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F I L E D

UNITED STATES COURT OF APPEALS

United States Court of Appeals


Tenth Circuit

TENTH CIRCUIT

JUN 14 1999

PATRICK FISHER
Clerk

RICKEY ROBINSON,
Plaintiff - Appellant,

No. 98-6486

v.

(W.D. Oklahoma)

KENTUCKY FRIED CHICKEN,

(D.C. No. CV-98-50-L)

Defendant - Appellee.
ORDER AND JUDGMENT *
Before ANDERSON, KELLY, and BRISCOE, Circuit Judges.

After examining the briefs and appellate record, this panel has determined
unanimously that oral argument would not materially assist the determination of
this appeal. See Fed. R. App. P. 34(a)(2); 10th Cir. R. 34.1(G). The case is
therefore ordered submitted without oral argument.
Plaintiff Rickey Robinson, appearing pro se, brought this action alleging
that his employer, defendant Kentucky Fried Chicken (KFC), discriminated
This order and judgment is not binding precedent, except under the
doctrines of law of the case, res judicata, and collateral estoppel. The court
generally disfavors the citation of orders and judgments; nevertheless, an order
and judgment may be cited under the terms and conditions of 10th Cir. R. 36.3.
*

against him on the basis of his race in violation of 42 U.S.C. 2000e to


2000e-17 (Title VII), and that it unlawfully retaliated against him after he filed
complaints of discrimination. He now appeals the district courts grant of
summary judgment in favor of KFC. We affirm.
Mr. Robinsons complaint alleges that he was taken off a management
training program and denied readmittance because he had filed a discrimination
case against KFC. In addition to the retaliation claim related to management
training, Mr. Robinson also complains that KFC terminated him because he was a
troublemaker, and he further alleges that he was discriminated against because
of his race. 1 R. Vol. I, Tab 1 at 2.
According to the undisputed facts, 2 Mr. Robinson was employed by KFC
from December 1990 until his termination on July 16, 1997. During the period he
worked at KFC, two of his managers and two outside supervisors determined that
he was unable to perform the basic tasks required for management training. The
noted deficiencies included problems with: 1) accomplishing inventory of
chicken and cash, 2) operating the cash register, 3) interacting with customers;
and 4) working the drive-thru window. Additionally, he violated the employee
Both KFC and the district court interpreted this allegation to encompass a
claim of illegal discrimination and retaliation related to Mr. Robinsons
termination. See Hall v. Bellmon, 935 F.2d 1106, 1110 (10th Cir. 1991).
1

These facts were presented by affidavits attached to KFCs summary


judgment motion. Mr. Robinson never responded to the motion.
2

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meal policy and disobeyed a direct instruction to comply. The district court found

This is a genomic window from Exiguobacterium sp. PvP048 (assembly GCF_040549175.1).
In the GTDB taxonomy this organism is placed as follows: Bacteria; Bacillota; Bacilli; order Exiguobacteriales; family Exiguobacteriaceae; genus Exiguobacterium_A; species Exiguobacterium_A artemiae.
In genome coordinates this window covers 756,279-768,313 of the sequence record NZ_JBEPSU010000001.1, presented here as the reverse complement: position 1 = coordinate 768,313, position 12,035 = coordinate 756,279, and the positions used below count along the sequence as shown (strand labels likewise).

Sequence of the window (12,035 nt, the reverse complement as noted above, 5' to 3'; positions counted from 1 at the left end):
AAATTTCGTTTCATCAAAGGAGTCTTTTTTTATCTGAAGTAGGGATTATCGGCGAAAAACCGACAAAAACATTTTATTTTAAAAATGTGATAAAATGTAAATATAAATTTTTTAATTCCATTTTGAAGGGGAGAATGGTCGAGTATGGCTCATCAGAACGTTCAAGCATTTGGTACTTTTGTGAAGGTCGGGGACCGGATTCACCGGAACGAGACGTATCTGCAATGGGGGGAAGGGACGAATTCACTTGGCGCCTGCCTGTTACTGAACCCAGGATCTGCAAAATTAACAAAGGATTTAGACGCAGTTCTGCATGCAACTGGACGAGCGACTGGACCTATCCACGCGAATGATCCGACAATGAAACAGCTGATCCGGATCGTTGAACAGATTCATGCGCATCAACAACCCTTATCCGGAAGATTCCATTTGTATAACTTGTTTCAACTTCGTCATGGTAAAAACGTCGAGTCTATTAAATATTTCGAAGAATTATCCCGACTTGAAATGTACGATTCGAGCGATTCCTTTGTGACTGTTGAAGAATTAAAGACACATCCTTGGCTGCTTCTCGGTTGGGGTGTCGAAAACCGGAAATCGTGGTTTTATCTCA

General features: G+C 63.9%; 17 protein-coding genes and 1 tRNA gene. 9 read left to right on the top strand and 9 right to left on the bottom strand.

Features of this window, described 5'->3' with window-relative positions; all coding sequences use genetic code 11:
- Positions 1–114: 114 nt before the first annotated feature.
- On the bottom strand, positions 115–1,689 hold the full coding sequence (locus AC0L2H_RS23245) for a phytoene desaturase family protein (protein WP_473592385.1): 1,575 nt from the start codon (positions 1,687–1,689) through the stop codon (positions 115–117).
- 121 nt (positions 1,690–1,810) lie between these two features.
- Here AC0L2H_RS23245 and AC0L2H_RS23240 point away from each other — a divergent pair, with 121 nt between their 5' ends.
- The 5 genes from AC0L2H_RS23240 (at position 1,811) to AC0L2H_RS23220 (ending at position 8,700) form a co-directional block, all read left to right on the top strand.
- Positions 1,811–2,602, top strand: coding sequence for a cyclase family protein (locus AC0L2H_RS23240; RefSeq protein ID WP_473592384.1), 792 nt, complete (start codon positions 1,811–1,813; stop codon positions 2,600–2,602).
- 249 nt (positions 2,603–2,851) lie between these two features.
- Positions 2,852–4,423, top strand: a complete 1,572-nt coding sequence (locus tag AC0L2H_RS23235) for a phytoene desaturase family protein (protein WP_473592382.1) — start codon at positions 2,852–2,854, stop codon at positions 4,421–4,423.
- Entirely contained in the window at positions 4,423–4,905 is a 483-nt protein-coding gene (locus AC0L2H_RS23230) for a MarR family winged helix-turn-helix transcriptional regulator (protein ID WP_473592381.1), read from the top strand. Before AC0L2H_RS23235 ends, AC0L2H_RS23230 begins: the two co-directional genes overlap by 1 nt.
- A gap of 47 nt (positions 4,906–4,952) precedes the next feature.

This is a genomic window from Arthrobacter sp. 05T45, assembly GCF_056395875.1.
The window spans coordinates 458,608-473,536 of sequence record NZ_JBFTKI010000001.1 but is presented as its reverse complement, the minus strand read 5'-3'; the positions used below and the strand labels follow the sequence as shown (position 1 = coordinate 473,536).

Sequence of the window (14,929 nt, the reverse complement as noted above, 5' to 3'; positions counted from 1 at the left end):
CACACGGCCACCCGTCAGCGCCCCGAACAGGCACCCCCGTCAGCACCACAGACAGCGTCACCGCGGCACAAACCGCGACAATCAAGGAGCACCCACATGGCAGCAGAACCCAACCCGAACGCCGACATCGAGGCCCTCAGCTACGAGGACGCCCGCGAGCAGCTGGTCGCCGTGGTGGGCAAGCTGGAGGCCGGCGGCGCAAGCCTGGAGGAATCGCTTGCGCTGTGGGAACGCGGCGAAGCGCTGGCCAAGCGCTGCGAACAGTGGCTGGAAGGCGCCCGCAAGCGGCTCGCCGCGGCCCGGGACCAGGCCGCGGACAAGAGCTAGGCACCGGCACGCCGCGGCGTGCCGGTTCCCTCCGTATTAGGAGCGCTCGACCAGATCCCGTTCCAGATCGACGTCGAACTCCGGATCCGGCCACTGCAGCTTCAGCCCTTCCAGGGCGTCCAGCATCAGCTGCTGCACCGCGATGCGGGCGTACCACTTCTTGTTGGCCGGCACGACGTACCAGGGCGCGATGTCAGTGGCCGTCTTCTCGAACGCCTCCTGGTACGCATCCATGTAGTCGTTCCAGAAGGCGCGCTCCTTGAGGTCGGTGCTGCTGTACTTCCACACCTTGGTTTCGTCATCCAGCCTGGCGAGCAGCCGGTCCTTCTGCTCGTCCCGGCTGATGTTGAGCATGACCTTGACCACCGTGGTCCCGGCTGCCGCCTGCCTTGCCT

that Robinson had failed to produce any evidence to counter KFCs evidence that
its actions were based upon legitimate, nondiscriminatory business reasons.
Therefore, the district court granted KFCs motion for summary judgment.
We review the grant of summary judgment de novo, using the same
standard as the district court under Fed. R. Civ. P. 56(c). Siemon v. AT&T Corp.,
117 F.3d 1173, 1175 (10th Cir. 1997). Summary judgment is appropriate if
there is no genuine issue as to any material fact and . . . the moving party is
entitled to a judgment as a matter of law. Id. (quoting Fed. R. Civ. P. 56(c)).
We examine the factual record and the inferences reasonably drawn from the facts
in the light most favorable to the party opposing summary judgment. Applied
Genetics Intl, Inc. v. First Affiliated Sec., Inc., 912 F.2d 1238, 1241 (10th Cir.
1990).
In this appeal, Robinson complains that KFC was not required to produce
any documents which would have substantiated his claim. However, inasmuch as
there is no record of Robinsons having requested any such production before the
district court, we do not consider this claim for the first time on appeal. Walker
v. Mather (In re Walker), 959 F.2d 894, 896 (10th Cir. 1992). We have carefully
reviewed the pleadings and briefs, the record on appeal, and the district courts
decision, and we have considered them in light of the applicable law. On
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October 30, 1998, the district court issued a thorough, well-reasoned order
granting summary judgment to KFC. R. Vol. I, Tab 16. We affirm that order for
substantially the same reasons stated therein.
AFFIRMED.
ENTERED FOR THE COURT

Stephen H. Anderson
Circuit Judge

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